To stay competitive with peer institutions and to build high-quality library collections, Howard-Tilton Memorial Library spends millions of dollars annually on subscription licenses for digital resources. As a result, Tulane's students and faculty have access through its main library to a vast array of published scholarly material including articles available online from about 64,000 journal titles.
Locating articles: You can locate articles with licensed access via the Tulane campus network using the Articles+ feature of the Library Search box on the library home page, any of the hundreds of databases available from the library Databases list, or using more generic tools like Google Scholar if configured properly.
Links to articles from the the Articles+ feature of the Library Search box may be especially useful for course readings lists since they do not require a proxy server prefix to be added to the article's Permalink URL. For basic directions in how to use the search tool see this Finding Articles in Library Search guide.
Linking from the Articles+ feature of the Library Search box on the library home page. Articles+ has records with links to full text in other databases or journal subscription packages. You can link to the record which in turn will link students to the full text. You can also provide a link to a book or document so your students can find the call number or bibliographic information easily.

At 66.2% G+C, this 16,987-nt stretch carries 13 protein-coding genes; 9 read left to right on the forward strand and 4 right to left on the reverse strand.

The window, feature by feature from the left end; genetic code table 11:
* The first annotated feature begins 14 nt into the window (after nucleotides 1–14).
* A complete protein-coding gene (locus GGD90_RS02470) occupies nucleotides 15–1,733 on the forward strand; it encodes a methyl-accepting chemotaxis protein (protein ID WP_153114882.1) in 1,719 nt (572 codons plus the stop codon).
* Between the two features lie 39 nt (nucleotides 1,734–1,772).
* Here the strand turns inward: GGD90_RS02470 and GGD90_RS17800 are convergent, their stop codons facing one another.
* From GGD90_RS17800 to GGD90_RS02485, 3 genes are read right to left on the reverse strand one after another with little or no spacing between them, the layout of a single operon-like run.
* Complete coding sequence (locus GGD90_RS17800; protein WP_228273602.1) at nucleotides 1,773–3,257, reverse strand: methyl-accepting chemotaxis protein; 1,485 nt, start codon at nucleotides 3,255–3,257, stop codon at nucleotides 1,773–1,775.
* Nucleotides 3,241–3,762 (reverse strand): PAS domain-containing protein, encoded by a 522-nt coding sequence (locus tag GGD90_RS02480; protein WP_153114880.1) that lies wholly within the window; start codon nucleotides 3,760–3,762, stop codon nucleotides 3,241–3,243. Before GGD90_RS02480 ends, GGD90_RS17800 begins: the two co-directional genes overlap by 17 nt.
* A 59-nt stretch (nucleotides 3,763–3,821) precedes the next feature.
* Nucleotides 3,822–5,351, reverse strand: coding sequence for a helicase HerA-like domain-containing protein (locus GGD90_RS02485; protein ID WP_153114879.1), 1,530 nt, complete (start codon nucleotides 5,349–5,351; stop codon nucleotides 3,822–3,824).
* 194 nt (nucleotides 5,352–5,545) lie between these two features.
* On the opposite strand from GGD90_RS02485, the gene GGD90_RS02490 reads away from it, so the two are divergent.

Copy and paste the resulting Permalink that is displayed (see below) into the course document you intend to provide through Canvas. You do not need to add any proxy information if you use the Permalink from the Articles+ feature of the Library Search box on the library home page.
Otherwise, to link directly to an article on a licensed publisher platform accessible via the library you will want to add the proxy server URL prefix described earlier on this guide to the article's persistent link on this platform. An example would be creating a useable link directly to an article on the platform of a publisher such as JSTOR, Project Muse, ScienceDirect, EBSCOhost, and the like. In JSTOR, persistent links are called stable URLs. On other platforms persistent links are often called Permalinks or DOIs (Digital Object Identifiers).
For example, locate an article in JSTOR. At the top, you will see a citation and an image of the journal. To the right there is a link called Article Stable URL. Copy the URL.
Now you can create an external link in Canvas. To do so, in front of the URL you need to add the prefix:
Your URL should now look like this:
Include this resulting proxied persistent link with the citation to the item in your course document.
This will allow off-campus students to log in to the Tulane network and access the article.